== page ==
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U.A.W. Says It Aims to Organize Nonunion Auto Plants

After winning major gains in wages and benefits from two of the three Detroit automakers, the United Automobile Workers union is looking beyond the Motor City to car companies operating nonunion factories across the South.

In a speech to union members live-streamed on Facebook Sunday night, the U.A.W. president, Shawn Fain, said the union planned a push to organize plants at some of the nonunion automakers, such as Toyota, Honda and Tesla.

“One of our biggest goals coming out of this historic contract victory is to organize like we’ve never organized before,” Mr. Fain said. “When we return to the bargaining table in 2028, it won’t just be with the Big Three. It will be the Big Five or Big Six.”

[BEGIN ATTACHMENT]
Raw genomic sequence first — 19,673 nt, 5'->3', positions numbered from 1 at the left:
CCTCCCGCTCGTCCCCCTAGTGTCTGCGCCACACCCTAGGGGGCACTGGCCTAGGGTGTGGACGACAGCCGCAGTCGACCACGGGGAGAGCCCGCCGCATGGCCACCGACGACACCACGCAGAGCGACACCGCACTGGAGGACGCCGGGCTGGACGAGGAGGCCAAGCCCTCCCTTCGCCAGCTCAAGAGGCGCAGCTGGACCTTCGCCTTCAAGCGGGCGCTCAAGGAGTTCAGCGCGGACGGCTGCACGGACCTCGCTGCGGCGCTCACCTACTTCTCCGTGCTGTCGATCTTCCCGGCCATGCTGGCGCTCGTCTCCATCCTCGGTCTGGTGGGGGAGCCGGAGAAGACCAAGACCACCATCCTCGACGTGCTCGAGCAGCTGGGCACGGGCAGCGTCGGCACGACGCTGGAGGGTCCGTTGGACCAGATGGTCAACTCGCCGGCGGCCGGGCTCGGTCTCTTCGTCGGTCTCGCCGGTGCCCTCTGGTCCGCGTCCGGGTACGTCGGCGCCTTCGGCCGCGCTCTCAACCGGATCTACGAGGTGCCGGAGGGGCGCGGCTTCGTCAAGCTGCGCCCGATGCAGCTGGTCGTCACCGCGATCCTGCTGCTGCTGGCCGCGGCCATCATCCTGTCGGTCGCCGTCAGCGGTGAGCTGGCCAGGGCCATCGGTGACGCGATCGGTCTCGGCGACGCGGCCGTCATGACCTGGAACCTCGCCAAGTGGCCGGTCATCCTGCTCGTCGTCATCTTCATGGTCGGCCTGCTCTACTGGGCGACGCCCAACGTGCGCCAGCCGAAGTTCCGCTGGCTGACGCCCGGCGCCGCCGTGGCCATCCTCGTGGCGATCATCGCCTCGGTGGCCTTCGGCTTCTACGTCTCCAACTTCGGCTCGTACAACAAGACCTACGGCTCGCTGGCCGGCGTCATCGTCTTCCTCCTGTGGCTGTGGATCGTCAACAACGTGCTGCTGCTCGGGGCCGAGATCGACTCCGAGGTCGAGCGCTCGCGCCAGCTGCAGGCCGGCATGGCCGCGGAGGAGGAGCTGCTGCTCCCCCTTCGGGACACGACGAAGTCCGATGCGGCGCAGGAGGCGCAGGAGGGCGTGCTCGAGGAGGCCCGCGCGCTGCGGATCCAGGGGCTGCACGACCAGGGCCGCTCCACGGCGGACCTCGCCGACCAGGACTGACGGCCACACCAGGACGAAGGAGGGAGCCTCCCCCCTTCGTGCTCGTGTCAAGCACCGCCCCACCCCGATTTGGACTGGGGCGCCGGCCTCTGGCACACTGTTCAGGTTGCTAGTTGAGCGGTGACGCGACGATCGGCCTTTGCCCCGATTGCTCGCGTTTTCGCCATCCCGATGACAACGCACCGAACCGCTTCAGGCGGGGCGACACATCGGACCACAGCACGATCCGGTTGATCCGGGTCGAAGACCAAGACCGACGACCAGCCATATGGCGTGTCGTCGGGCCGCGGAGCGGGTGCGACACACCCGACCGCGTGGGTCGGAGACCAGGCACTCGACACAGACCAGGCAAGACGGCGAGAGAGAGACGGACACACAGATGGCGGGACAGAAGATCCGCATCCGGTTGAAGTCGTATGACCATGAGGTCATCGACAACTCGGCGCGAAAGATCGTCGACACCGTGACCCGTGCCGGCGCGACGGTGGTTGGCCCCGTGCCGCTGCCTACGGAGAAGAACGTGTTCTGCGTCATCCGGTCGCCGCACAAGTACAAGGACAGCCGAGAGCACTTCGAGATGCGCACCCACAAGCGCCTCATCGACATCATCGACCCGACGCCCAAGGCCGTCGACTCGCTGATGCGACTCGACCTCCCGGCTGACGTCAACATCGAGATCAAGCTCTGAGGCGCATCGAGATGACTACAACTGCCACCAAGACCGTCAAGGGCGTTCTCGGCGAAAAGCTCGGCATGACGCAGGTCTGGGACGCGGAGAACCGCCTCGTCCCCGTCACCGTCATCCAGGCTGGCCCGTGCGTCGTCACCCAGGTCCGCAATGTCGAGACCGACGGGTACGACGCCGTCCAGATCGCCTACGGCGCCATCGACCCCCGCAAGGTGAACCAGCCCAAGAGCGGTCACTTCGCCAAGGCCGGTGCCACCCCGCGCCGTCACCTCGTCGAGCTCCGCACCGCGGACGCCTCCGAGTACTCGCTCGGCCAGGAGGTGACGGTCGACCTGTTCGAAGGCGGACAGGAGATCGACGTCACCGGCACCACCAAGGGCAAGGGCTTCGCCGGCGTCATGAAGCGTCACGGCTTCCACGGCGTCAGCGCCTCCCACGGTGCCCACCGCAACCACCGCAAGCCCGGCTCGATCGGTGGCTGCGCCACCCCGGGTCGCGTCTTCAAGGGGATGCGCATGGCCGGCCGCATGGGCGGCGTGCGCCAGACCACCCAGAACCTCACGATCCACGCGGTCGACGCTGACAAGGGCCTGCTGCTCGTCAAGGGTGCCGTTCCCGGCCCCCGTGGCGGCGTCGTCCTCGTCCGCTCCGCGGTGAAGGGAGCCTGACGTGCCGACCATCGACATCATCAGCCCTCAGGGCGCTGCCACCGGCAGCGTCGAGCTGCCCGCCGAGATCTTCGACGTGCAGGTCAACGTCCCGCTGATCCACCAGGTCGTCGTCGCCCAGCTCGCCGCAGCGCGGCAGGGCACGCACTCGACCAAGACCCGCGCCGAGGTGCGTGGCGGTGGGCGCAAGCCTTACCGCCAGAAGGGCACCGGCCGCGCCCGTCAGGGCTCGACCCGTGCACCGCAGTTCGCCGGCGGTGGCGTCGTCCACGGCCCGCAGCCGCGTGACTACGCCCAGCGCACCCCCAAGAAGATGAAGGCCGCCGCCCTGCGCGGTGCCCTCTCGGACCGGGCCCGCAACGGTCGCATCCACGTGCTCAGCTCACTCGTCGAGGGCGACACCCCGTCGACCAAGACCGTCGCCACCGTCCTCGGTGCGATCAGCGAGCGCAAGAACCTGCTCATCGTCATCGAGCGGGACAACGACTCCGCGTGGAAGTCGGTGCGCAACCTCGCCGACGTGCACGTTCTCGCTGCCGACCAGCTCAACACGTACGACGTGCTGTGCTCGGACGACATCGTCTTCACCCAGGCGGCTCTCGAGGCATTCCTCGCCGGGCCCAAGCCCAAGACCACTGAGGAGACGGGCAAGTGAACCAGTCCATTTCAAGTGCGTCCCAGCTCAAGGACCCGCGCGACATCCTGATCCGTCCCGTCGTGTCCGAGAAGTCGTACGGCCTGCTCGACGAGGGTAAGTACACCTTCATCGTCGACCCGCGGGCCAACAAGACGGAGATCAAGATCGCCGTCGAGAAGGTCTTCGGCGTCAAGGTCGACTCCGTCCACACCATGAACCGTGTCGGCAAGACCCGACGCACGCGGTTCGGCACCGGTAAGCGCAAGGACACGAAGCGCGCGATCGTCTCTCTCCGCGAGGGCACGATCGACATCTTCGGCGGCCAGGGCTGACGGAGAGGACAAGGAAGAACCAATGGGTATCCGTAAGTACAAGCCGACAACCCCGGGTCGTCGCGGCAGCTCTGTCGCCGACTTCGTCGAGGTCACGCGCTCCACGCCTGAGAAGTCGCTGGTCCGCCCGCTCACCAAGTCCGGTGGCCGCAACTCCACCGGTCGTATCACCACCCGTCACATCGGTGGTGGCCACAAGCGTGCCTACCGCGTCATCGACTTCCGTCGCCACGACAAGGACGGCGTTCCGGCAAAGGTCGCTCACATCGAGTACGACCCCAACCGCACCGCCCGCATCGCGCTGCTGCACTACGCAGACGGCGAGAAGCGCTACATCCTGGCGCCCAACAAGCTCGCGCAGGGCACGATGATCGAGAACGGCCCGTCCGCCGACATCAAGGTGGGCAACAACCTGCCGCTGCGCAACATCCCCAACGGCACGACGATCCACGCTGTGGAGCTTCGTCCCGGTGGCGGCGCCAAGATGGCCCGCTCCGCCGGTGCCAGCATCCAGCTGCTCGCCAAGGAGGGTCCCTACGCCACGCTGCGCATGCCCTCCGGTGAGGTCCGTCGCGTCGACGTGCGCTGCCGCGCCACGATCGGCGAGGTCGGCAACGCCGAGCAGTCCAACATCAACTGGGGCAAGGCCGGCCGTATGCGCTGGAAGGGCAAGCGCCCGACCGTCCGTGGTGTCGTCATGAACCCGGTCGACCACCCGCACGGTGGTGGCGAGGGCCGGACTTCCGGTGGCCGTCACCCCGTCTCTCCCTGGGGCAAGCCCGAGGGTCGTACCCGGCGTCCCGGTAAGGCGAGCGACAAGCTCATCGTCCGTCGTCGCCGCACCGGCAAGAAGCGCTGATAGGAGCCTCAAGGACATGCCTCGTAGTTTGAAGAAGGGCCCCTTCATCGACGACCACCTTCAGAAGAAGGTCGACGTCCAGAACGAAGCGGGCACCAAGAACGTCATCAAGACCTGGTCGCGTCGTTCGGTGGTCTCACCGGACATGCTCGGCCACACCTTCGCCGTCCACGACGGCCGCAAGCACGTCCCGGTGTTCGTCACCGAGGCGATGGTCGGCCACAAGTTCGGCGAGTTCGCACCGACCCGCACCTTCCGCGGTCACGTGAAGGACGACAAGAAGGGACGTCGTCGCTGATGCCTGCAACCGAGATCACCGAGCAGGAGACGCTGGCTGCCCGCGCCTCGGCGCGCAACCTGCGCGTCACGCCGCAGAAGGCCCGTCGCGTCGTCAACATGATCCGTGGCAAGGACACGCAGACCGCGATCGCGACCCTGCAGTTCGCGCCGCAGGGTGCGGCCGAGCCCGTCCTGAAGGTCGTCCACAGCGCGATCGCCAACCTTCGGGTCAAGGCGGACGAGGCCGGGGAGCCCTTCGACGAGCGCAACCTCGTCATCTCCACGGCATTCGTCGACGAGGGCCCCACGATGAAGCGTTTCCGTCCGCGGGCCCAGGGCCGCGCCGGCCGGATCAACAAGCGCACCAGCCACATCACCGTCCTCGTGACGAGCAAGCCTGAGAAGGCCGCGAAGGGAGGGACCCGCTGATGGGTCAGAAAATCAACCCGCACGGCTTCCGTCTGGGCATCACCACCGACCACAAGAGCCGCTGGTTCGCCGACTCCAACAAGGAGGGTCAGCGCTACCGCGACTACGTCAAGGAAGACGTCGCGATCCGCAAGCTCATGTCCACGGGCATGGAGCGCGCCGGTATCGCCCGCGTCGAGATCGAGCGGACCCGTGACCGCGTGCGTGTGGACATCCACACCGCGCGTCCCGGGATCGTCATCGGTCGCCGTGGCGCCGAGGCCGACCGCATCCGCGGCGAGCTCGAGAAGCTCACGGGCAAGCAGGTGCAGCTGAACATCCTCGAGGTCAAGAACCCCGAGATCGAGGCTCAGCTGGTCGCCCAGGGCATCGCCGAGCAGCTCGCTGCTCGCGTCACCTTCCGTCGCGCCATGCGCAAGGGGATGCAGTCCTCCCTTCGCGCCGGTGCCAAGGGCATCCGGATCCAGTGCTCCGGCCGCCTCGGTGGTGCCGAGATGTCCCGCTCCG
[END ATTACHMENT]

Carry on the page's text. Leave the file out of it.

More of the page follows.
The statement was one of Mr. Fain’s clearest to date that the U.A.W. intended to renew efforts to unionize the plants of foreign-owned automakers and Tesla, which operates nonunion vehicle plants in California and Texas.

The U.A.W. has previously tried to unionize Southern auto plants — where workers typically make significantly less than the top U.A.W. wage — with little success. While it has unionized some small component plants in the South, and represents workers employed by heavy truck manufacturers like Mack and Freightliner, it has not been able to organize plants owned by any major automaker there.

Volkswagen workers in Chattanooga, Tenn., voted against U.A.W. representation in 2014. Workers at a Nissan plant in Canton, Miss., did the same in 2017. U.A.W. organizers have also tried to win support at a Mercedes-Benz plant in Alabama.

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